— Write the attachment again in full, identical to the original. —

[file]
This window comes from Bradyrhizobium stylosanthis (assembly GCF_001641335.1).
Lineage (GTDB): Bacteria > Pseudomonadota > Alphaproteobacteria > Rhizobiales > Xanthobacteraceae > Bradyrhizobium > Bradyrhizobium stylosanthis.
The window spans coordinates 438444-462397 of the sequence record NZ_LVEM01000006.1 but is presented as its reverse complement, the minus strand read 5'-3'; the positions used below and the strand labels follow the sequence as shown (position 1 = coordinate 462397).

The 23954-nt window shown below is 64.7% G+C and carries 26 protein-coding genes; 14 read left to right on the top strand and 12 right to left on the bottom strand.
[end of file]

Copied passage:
This window comes from Bradyrhizobium stylosanthis (assembly GCF_001641335.1).
Lineage (GTDB): Bacteria > Pseudomonadota > Alphaproteobacteria > Rhizobiales > Xanthobacteraceae > Bradyrhizobium > Bradyrhizobium stylosanthis.
The window spans coordinates 438444-462397 of the sequence record NZ_LVEM01000006.1 but is presented as its reverse complement, the minus strand read 5'-3'; the positions used below and the strand labels follow the sequence as shown (position 1 = coordinate 462397).

The 23954-nt window shown below is 64.7% G+C and carries 26 protein-coding genes; 14 read left to right on the top strand and 12 right to left on the bottom strand.